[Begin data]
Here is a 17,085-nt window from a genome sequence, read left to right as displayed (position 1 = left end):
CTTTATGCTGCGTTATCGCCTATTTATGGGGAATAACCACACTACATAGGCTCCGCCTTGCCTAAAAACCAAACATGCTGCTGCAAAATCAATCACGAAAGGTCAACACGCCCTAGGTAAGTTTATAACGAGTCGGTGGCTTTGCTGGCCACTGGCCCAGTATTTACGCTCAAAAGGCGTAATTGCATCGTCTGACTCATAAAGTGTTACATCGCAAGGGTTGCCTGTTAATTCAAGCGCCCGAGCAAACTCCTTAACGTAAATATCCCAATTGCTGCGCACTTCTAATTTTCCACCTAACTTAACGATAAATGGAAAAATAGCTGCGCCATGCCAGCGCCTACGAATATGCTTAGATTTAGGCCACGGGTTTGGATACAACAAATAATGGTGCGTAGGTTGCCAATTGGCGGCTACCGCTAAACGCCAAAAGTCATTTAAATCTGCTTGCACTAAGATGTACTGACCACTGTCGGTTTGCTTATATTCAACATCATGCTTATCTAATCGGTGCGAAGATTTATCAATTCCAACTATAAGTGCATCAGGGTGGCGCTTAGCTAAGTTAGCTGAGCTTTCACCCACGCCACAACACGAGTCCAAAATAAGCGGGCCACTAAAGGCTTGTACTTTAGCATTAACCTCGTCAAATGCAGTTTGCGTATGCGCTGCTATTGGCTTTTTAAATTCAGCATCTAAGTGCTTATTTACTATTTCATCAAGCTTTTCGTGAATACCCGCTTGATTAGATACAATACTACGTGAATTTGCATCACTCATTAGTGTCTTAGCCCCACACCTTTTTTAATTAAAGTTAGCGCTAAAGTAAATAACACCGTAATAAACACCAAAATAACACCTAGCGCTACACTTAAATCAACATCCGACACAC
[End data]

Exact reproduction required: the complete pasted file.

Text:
Here is a 17,085-nt window from a genome sequence, read left to right as displayed (position 1 = left end):
CTTTATGCTGCGTTATCGCCTATTTATGGGGAATAACCACACTACATAGGCTCCGCCTTGCCTAAAAACCAAACATGCTGCTGCAAAATCAATCACGAAAGGTCAACACGCCCTAGGTAAGTTTATAACGAGTCGGTGGCTTTGCTGGCCACTGGCCCAGTATTTACGCTCAAAAGGCGTAATTGCATCGTCTGACTCATAAAGTGTTACATCGCAAGGGTTGCCTGTTAATTCAAGCGCCCGAGCAAACTCCTTAACGTAAATATCCCAATTGCTGCGCACTTCTAATTTTCCACCTAACTTAACGATAAATGGAAAAATAGCTGCGCCATGCCAGCGCCTACGAATATGCTTAGATTTAGGCCACGGGTTTGGATACAACAAATAATGGTGCGTAGGTTGCCAATTGGCGGCTACCGCTAAACGCCAAAAGTCATTTAAATCTGCTTGCACTAAGATGTACTGACCACTGTCGGTTTGCTTATATTCAACATCATGCTTATCTAATCGGTGCGAAGATTTATCAATTCCAACTATAAGTGCATCAGGGTGGCGCTTAGCTAAGTTAGCTGAGCTTTCACCCACGCCACAACACGAGTCCAAAATAAGCGGGCCACTAAAGGCTTGTACTTTAGCATTAACCTCGTCAAATGCAGTTTGCGTATGCGCTGCTATTGGCTTTTTAAATTCAGCATCTAAGTGCTTATTTACTATTTCATCAAGCTTTTCGTGAATACCCGCTTGATTAGATACAATACTACGTGAATTTGCATCACTCATTAGTGTCTTAGCCCCACACCTTTTTTAATTAAAGTTAGCGCTAAAGTAAATAACACCGTAATAAACACCAAAATAACACCTAGCGCTACACTTAAATCAACATCCGACACAC